Many of the journals who have put their content online do allow laypersons to access their articles, but we have to pay by the article. The prices range from ten to forty dollars per article with no consideration for length. Scientific research articles are usually quite short; one article I want is three pages long and will cost me forty dollars to view. For current research articles, I need to determine if it is relevant to my work without actually seeing it first.

The pay-per-view firewalls deprive an historical researcher of important context. The Proceedings of the Royal Philosophical Society are a perfect example of this. A few years ago they began posting online scanned images of the pages of their entire run. These were treasure to me. Whenever I went looking for an article, I browsed the entire issue to get an idea of the intellectual context of that one paper. This was not only useful, it was a lot of fun. In my presentation, I mentioned letters from landowners about natural oddities discovered on their land. As recently as the late 1700s, the Proceedings printed letters as trivial as someone finding a turnip in the shape of the Prime Minister's head. Priceless!

Last spring, with the scanning complete, the Society turned management of the digital archives over to JSTOR, a for-profit institution. Most of the attendees at our presentation were not even aware of the change. Because of their institutional affiliations, nothing had changed for them; they simply go online and read whatever they want. For me and people like me, it costs ten dollars for each article and letter unless we make a special trip to the University library.

As I mentioned in the presentation, the professionalization of the scientific world was a great thing in many ways, but, along with breaking down some barriers to the free exchange of ideas, it created new barriers. It divided the scientific world into two classes, active practitioners and passive spectators. Threats and barriers to the free and open access of ideas are not limited to censorship and social pressures; sometimes they are as simple as cost and distance.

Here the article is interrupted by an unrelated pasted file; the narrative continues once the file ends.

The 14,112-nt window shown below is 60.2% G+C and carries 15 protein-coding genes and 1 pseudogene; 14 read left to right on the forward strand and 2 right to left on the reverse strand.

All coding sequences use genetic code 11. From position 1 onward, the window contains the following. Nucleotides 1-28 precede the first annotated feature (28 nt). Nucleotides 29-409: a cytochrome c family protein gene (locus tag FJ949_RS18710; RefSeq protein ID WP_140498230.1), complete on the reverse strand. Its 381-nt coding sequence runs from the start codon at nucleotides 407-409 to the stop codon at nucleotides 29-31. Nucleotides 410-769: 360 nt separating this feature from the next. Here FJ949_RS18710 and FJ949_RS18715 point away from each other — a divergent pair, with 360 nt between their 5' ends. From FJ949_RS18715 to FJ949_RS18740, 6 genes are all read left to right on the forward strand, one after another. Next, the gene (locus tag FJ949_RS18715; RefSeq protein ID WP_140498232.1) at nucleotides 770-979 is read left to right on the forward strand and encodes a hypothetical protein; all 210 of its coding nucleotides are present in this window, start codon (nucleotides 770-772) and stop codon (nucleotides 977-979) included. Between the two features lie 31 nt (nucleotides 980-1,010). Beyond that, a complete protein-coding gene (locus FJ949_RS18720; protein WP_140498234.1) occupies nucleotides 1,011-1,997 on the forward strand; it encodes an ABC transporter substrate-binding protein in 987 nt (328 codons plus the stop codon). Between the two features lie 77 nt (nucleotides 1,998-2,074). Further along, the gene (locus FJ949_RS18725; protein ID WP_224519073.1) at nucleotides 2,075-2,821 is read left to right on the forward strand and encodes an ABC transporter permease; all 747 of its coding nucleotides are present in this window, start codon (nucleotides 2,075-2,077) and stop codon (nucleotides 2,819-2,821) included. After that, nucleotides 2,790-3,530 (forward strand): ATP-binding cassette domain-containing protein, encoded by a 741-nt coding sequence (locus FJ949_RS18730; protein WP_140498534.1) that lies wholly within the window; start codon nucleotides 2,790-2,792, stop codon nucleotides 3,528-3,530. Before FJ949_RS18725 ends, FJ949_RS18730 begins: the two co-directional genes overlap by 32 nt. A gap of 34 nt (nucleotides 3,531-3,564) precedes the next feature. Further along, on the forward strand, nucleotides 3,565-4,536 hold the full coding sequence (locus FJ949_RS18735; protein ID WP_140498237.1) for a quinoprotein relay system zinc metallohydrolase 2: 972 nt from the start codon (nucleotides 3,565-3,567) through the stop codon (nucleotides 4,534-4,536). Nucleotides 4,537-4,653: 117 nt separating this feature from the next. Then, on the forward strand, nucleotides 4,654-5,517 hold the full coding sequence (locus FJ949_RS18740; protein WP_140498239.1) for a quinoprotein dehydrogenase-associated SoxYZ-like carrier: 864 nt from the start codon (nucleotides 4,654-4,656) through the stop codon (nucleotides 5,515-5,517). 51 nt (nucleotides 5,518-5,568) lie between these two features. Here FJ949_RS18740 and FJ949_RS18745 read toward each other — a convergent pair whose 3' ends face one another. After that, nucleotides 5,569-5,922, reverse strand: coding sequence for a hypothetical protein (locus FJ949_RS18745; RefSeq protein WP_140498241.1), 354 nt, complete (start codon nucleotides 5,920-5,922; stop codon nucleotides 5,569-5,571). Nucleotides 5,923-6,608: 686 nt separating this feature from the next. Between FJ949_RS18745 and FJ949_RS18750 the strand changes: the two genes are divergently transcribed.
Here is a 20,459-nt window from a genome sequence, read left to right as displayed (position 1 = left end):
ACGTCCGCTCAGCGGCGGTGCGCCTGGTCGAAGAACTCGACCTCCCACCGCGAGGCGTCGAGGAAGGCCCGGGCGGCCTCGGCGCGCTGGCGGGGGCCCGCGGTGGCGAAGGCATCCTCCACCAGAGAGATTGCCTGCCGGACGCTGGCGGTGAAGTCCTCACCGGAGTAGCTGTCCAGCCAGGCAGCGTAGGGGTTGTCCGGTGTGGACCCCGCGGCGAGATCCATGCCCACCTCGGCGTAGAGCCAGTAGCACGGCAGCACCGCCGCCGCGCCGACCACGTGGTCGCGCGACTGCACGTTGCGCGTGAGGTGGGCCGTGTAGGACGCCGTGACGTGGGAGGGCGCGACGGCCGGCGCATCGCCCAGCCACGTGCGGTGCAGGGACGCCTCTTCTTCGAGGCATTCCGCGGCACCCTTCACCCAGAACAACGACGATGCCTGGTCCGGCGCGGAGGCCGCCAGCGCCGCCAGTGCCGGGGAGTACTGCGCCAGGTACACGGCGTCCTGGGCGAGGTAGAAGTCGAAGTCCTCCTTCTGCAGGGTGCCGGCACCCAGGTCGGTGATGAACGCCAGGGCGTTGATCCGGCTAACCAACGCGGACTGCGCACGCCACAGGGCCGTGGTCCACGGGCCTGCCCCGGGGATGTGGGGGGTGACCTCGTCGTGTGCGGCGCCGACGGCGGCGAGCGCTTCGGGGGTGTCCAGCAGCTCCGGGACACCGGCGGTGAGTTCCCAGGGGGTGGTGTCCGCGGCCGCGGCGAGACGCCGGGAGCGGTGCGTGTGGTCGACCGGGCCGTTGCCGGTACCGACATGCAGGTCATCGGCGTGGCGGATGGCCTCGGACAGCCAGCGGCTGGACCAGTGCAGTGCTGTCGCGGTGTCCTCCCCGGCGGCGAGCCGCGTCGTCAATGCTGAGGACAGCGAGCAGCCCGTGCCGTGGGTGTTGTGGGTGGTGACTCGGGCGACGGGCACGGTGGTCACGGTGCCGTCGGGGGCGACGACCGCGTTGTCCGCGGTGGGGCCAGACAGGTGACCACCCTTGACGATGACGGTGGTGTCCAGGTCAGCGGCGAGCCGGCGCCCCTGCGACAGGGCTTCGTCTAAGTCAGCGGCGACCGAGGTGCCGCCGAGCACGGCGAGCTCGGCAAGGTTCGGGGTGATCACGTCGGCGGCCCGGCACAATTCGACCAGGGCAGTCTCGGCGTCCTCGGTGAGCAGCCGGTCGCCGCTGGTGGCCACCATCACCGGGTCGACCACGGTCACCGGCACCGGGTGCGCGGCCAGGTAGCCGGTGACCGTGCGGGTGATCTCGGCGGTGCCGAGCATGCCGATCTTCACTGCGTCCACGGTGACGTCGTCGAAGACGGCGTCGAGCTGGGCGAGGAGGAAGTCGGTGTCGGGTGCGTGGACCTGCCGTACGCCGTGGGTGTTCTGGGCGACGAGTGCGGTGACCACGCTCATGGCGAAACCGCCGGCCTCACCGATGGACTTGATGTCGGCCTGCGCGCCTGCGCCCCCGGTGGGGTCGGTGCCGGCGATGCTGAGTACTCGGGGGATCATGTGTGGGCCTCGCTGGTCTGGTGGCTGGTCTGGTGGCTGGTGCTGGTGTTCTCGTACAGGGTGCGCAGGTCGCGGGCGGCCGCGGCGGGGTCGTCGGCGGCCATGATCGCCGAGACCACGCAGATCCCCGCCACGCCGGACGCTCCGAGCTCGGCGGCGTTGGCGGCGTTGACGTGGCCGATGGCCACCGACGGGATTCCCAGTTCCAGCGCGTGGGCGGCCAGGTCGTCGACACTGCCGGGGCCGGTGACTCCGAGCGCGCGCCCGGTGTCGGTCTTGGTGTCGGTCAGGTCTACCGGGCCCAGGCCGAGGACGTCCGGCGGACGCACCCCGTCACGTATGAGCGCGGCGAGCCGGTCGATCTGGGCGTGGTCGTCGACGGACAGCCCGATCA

An Open History of Science - ScienceOnline2010 (#scio10)

My co-presenter at ScienceOnline2010, Eric Michael Johnson, has already put his part of our show up on his blog, The Primate Diaries. Here is mine. We went in chronological order, which meant I went first.
There weren't very many books during the Middle Ages. We all learned in our high school Western Civ that there wasn't very much literacy then, but what's lees often mentioned is that there wasn't very much to read. The best educated people in Europe could go their entire lives without ever seeing a copy of some of the basic books of their intellectual canon. They knew some of the books only by reputation. For example, there was not a single copy of Ptolemy's Geography in all of Europe until around 1400.

Several events changed this situation. The first was contact with Byzantine and Islamic culture. During the Crusades and after, travelers brought back documents that had been lost to Europe--acquired through honest intellectual contact and wholesale looting--and they brought back new ideas and information that had been discovered by the scientists of Islam. These documents and ideas were given broad distribution by the introduction of paper around 1400 and the invention of the printing press fifty years later. The recovery of lost works of antiquity led many many European thinkers to view their times as a rebirth, or Renaissance, of the glory of ancient Greece and Rome.

Immediately following these developments, Vasco de Gama sailed around Africa, demonstrating that the Atlantic and Indian Oceans were connected and that direct contact with Asia was possible, and Columbus ran into the New World while attempting to reach Asia from the other direction. While the political world was dazzled by the commercial possibilities of these discoveries, the intellectual world was stunned by the fact that there was more world than they had ever suspected--more cultures, more species of plants and animals, unknown lands. As some English guy put it:

"There are more things in heaven and earth, Horatio,
Than are dreamt of in your philosophy."